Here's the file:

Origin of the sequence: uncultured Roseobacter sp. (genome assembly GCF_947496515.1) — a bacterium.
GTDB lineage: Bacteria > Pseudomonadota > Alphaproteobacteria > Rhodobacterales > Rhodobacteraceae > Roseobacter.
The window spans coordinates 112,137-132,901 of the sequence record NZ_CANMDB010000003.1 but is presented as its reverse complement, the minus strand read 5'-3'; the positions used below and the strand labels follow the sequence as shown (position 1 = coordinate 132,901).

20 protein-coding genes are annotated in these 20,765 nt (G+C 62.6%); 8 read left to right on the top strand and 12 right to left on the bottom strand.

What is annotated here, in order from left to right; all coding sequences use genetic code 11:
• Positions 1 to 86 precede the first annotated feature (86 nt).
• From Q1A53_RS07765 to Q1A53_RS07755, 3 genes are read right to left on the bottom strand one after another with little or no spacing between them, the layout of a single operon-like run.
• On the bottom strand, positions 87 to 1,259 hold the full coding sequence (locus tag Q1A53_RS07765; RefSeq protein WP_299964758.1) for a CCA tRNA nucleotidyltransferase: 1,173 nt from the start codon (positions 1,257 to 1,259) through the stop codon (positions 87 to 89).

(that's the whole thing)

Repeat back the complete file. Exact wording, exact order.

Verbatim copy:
Origin of the sequence: uncultured Roseobacter sp. (genome assembly GCF_947496515.1) — a bacterium.
GTDB lineage: Bacteria > Pseudomonadota > Alphaproteobacteria > Rhodobacterales > Rhodobacteraceae > Roseobacter.
The window spans coordinates 112,137-132,901 of the sequence record NZ_CANMDB010000003.1 but is presented as its reverse complement, the minus strand read 5'-3'; the positions used below and the strand labels follow the sequence as shown (position 1 = coordinate 132,901).

20 protein-coding genes are annotated in these 20,765 nt (G+C 62.6%); 8 read left to right on the top strand and 12 right to left on the bottom strand.

What is annotated here, in order from left to right; all coding sequences use genetic code 11:
• Positions 1 to 86 precede the first annotated feature (86 nt).
• From Q1A53_RS07765 to Q1A53_RS07755, 3 genes are read right to left on the bottom strand one after another with little or no spacing between them, the layout of a single operon-like run.
• On the bottom strand, positions 87 to 1,259 hold the full coding sequence (locus tag Q1A53_RS07765; RefSeq protein WP_299964758.1) for a CCA tRNA nucleotidyltransferase: 1,173 nt from the start codon (positions 1,257 to 1,259) through the stop codon (positions 87 to 89).